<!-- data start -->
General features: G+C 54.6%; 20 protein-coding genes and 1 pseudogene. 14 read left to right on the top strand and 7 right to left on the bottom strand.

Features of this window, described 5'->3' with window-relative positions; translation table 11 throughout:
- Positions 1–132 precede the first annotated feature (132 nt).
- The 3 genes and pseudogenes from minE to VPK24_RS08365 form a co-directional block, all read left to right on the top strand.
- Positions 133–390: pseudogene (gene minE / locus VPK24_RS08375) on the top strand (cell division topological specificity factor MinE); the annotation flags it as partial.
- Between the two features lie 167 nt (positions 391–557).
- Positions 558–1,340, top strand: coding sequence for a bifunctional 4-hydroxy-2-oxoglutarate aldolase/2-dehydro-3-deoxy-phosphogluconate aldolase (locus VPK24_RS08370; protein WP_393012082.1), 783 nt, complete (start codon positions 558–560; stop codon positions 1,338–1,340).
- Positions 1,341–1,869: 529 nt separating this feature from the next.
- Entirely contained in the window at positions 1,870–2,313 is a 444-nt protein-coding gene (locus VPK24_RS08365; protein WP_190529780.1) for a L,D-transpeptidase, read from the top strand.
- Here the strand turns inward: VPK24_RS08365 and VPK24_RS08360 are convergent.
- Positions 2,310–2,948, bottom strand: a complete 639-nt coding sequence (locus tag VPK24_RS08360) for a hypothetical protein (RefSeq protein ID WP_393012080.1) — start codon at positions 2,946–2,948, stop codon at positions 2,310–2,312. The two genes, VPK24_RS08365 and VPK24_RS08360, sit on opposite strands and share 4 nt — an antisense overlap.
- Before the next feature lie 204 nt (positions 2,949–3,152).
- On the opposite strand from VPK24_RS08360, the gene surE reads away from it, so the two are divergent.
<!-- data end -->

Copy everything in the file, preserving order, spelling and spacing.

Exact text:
General features: G+C 54.6%; 20 protein-coding genes and 1 pseudogene. 14 read left to right on the top strand and 7 right to left on the bottom strand.

Features of this window, described 5'->3' with window-relative positions; translation table 11 throughout:
- Positions 1–132 precede the first annotated feature (132 nt).
- The 3 genes and pseudogenes from minE to VPK24_RS08365 form a co-directional block, all read left to right on the top strand.
- Positions 133–390: pseudogene (gene minE / locus VPK24_RS08375) on the top strand (cell division topological specificity factor MinE); the annotation flags it as partial.
- Between the two features lie 167 nt (positions 391–557).
- Positions 558–1,340, top strand: coding sequence for a bifunctional 4-hydroxy-2-oxoglutarate aldolase/2-dehydro-3-deoxy-phosphogluconate aldolase (locus VPK24_RS08370; protein WP_393012082.1), 783 nt, complete (start codon positions 558–560; stop codon positions 1,338–1,340).
- Positions 1,341–1,869: 529 nt separating this feature from the next.
- Entirely contained in the window at positions 1,870–2,313 is a 444-nt protein-coding gene (locus VPK24_RS08365; protein WP_190529780.1) for a L,D-transpeptidase, read from the top strand.
- Here the strand turns inward: VPK24_RS08365 and VPK24_RS08360 are convergent.
- Positions 2,310–2,948, bottom strand: a complete 639-nt coding sequence (locus tag VPK24_RS08360) for a hypothetical protein (RefSeq protein ID WP_393012080.1) — start codon at positions 2,946–2,948, stop codon at positions 2,310–2,312. The two genes, VPK24_RS08365 and VPK24_RS08360, sit on opposite strands and share 4 nt — an antisense overlap.
- Before the next feature lie 204 nt (positions 2,949–3,152).
- On the opposite strand from VPK24_RS08360, the gene surE reads away from it, so the two are divergent.